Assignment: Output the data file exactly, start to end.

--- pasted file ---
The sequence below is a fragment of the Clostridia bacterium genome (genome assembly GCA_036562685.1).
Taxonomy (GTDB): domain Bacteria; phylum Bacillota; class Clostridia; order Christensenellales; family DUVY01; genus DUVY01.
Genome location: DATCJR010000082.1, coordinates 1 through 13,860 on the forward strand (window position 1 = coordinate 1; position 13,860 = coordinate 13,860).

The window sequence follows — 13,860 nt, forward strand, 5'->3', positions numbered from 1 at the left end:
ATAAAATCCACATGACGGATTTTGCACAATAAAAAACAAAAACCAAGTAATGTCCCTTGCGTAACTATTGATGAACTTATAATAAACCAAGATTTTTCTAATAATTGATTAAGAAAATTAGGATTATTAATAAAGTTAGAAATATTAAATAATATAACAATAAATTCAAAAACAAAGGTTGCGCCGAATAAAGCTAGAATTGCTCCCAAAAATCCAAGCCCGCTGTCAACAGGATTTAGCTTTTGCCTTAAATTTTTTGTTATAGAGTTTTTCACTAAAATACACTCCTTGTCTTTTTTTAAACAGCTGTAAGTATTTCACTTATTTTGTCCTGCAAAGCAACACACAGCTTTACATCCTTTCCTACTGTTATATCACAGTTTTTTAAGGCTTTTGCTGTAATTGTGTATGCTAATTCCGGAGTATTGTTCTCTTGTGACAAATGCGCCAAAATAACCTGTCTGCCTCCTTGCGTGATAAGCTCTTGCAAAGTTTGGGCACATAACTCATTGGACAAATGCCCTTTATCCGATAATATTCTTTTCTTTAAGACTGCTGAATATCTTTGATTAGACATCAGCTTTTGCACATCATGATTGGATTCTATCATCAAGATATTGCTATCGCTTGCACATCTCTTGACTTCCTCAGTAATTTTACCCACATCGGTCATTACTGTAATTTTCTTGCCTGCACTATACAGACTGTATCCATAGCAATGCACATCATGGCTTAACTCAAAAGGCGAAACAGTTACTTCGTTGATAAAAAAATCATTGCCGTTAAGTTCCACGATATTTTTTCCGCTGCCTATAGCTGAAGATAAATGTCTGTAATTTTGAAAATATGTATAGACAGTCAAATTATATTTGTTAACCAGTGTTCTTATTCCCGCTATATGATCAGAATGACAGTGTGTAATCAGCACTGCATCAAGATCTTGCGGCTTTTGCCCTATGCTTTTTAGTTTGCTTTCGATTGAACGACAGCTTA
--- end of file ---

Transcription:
The sequence below is a fragment of the Clostridia bacterium genome (genome assembly GCA_036562685.1).
Taxonomy (GTDB): domain Bacteria; phylum Bacillota; class Clostridia; order Christensenellales; family DUVY01; genus DUVY01.
Genome location: DATCJR010000082.1, coordinates 1 through 13,860 on the forward strand (window position 1 = coordinate 1; position 13,860 = coordinate 13,860).

The window sequence follows — 13,860 nt, forward strand, 5'->3', positions numbered from 1 at the left end:
ATAAAATCCACATGACGGATTTTGCACAATAAAAAACAAAAACCAAGTAATGTCCCTTGCGTAACTATTGATGAACTTATAATAAACCAAGATTTTTCTAATAATTGATTAAGAAAATTAGGATTATTAATAAAGTTAGAAATATTAAATAATATAACAATAAATTCAAAAACAAAGGTTGCGCCGAATAAAGCTAGAATTGCTCCCAAAAATCCAAGCCCGCTGTCAACAGGATTTAGCTTTTGCCTTAAATTTTTTGTTATAGAGTTTTTCACTAAAATACACTCCTTGTCTTTTTTTAAACAGCTGTAAGTATTTCACTTATTTTGTCCTGCAAAGCAACACACAGCTTTACATCCTTTCCTACTGTTATATCACAGTTTTTTAAGGCTTTTGCTGTAATTGTGTATGCTAATTCCGGAGTATTGTTCTCTTGTGACAAATGCGCCAAAATAACCTGTCTGCCTCCTTGCGTGATAAGCTCTTGCAAAGTTTGGGCACATAACTCATTGGACAAATGCCCTTTATCCGATAATATTCTTTTCTTTAAGACTGCTGAATATCTTTGATTAGACATCAGCTTTTGCACATCATGATTGGATTCTATCATCAAGATATTGCTATCGCTTGCACATCTCTTGACTTCCTCAGTAATTTTACCCACATCGGTCATTACTGTAATTTTCTTGCCTGCACTATACAGACTGTATCCATAGCAATGCACATCATGGCTTAACTCAAAAGGCGAAACAGTTACTTCGTTGATAAAAAAATCATTGCCGTTAAGTTCCACGATATTTTTTCCGCTGCCTATAGCTGAAGATAAATGTCTGTAATTTTGAAAATATGTATAGACAGTCAAATTATATTTGTTAACCAGTGTTCTTATTCCCGCTATATGATCAGAATGACAGTGTGTAATCAGCACTGCATCAAGATCTTGCGGCTTTTGCCCTATGCTTTTTAGTTTGCTTTCGATTGAACGACAGCTTA